STARKE, Fla. (AP) — A man convicted of raping a 29-year-old mother and dragging her into Tampa Bay’s surf to drown more than three decades ago was executed by lethal injection Wednesday at Florida State Prison.
Twice-convicted murderer Robert Brian Waterhouse, 65, was pronounced dead at 8:22 p.m., 11 minutes after the execution began. He had been on death row for more than 31 years — longer than any inmate previously executed in Florida. Gov. Rick Scott signed his death warrant last month. His execution was delayed two hours as the U.S. Supreme Court considered a last-minute appeal before rejecting it. The court had rejected a similar appeal earlier in the day.
“You are about to witness the execution of a wrongly convicted and innocent man,” Waterhouse said. He blamed his conviction on corrupt prosecutors, a prejudiced judge and a “rubber-stamp” appellate system. “The state broke its own law in destroying DNA evidence in my case so I could not prove my innocence.
“To my wife and family, I want to say I love you all and that’s it,” he said.”
Waterhouse was convicted in 1980 of murdering Deborah Kammerer of St. Petersburg, whose body was found in the tidal flats of Tampa Bay. She’d been beaten, raped and dragged into the bay, where she drowned.
Her sister, Linda Cope, was among those who witnessed the execution.
“I came here today hopefully to find closure and feel that justice has been done,” a tearful Cope said afterward. “Maybe she will rest better now. She didn’t deserve to die that way, nobody does. May God forgive me, because I can’t forgive Robert Waterhouse.”
Unable to identify Kammerer immediately, police turned to the public for help. Neighbors identified her body, and an anonymous tipster led police to Waterhouse. He had pleaded guilty to second-degree murder for killing a 77-year-old Long Island woman during a 1966 burglary. He was sentenced to life but was paroled after eight years.
A bartender had seen Kammerer and Waterhouse leave a St. Petersburg bar together. Blood, hair and fibers in Waterhouse’s car were linked to the victim. Waterhouse admitted having sex with Kammerer but denied killing her.
Then-Gov. Bob Graham signed a death warrant for Waterhouse in 1985, but his execution was delayed by an appeal that eventually got him a new sentencing hearing. That hearing in 1990 ended like the first, with a jury recommending execution by a 12-0 vote and a judge sentencing him to death.
Last week, the Florida Supreme Court had rejected arguments that Waterhouse should be spared because of testimony from a newly discovered witness and the destruction of physical evidence that made it impossible to perform DNA testing that could exonerate him. Justices concluded the new testimony was unreliable and wouldn’t have been enough to acquit Waterhouse if he were to be retried.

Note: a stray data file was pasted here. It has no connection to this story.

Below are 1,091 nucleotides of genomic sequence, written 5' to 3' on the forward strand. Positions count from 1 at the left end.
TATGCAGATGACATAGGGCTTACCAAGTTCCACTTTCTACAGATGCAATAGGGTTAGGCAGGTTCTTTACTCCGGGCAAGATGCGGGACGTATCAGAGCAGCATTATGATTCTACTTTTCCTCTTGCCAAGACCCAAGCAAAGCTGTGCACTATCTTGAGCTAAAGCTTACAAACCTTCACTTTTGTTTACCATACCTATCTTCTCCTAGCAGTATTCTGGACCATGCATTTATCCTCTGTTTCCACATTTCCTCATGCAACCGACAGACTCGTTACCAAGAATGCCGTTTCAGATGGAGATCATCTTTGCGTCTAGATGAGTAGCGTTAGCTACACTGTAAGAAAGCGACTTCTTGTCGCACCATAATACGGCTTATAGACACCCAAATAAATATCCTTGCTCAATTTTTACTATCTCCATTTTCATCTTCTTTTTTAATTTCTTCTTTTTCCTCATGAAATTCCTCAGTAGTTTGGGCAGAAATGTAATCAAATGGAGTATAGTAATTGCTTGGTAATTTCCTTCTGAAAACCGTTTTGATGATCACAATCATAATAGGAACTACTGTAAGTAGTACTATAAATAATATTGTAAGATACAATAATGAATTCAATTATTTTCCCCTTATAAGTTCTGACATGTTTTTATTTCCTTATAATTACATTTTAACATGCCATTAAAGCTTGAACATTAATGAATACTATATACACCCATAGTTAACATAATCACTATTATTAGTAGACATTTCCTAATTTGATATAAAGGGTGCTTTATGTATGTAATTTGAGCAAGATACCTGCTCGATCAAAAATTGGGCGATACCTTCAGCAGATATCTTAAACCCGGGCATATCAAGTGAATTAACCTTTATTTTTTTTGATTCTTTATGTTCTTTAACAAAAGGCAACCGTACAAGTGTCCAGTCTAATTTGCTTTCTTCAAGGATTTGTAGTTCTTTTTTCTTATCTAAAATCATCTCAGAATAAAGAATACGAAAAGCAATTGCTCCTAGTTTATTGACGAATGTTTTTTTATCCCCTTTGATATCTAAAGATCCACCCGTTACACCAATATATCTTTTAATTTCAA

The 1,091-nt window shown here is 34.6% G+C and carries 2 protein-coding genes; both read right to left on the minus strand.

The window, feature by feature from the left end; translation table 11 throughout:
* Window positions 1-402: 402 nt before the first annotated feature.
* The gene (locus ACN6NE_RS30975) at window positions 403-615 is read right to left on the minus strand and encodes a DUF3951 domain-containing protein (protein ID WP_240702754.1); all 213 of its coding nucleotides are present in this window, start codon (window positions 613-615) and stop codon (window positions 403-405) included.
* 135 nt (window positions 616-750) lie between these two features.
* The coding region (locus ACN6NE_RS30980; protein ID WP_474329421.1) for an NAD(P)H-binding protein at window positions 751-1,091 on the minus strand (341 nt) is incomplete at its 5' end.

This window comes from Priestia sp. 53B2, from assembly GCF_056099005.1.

Waterhouse visited for two hours Wednesday morning with his wife Fran, whom he married behind bars about 27 years ago. He also ate a final meal of two pork chop cutlets, two eggs sunny side up, two pieces of white toast, a slice of cherry pie, a pint of butter pecan ice cream, a pint of orange juice and a pint of milk. He declined to meet with a minister or spiritual adviser.
The curtain in the execution chamber opened at 8:08 p.m., with Waterhouse already strapped to a gurney with a white sheet pulled up to his chin. The execution phase began at 8:11. He closed his eyes and took a series of deep breaths, exhaling deeply. He yawned once. Seven minutes later, a doctor entered the room, examined him briefly and pronounced him dead.
Outside the prison Wednesday, more than 40 people protested the execution in a small, roped-off area across the street. Roman Catholic priest Father Phil Egitto of Daytona Beach brought more than half the group by bus.
“Violence begets violence. This is basically premeditated murder,” Egitto said. “Killing is wrong.”
The group sang songs and held up and hung signs, including some that said, “Murder is a sign. The death penalty is legal murder” and “We remember the victims but not with more killing” and “Though shalt not kill.”
Only two people stood in a similar area for death penalty supporters, Jo Ellen Isbell, 49, and her fiancé, Jay Golding, 41. They drove two hours from Citrus County.
“I read a lot about him and I just wanted to support (Kammerer),” Isbell said, saying she also drove up for the execution of Oba Chandler in November, the only other time she’s made the trip to Starke for an execution. “My heart breaks for the family and I am very much for what’s happening.”
Associated Press writer Brendan Farrington in Starke contributed to this report.
Copyright 2012 The Associated Press.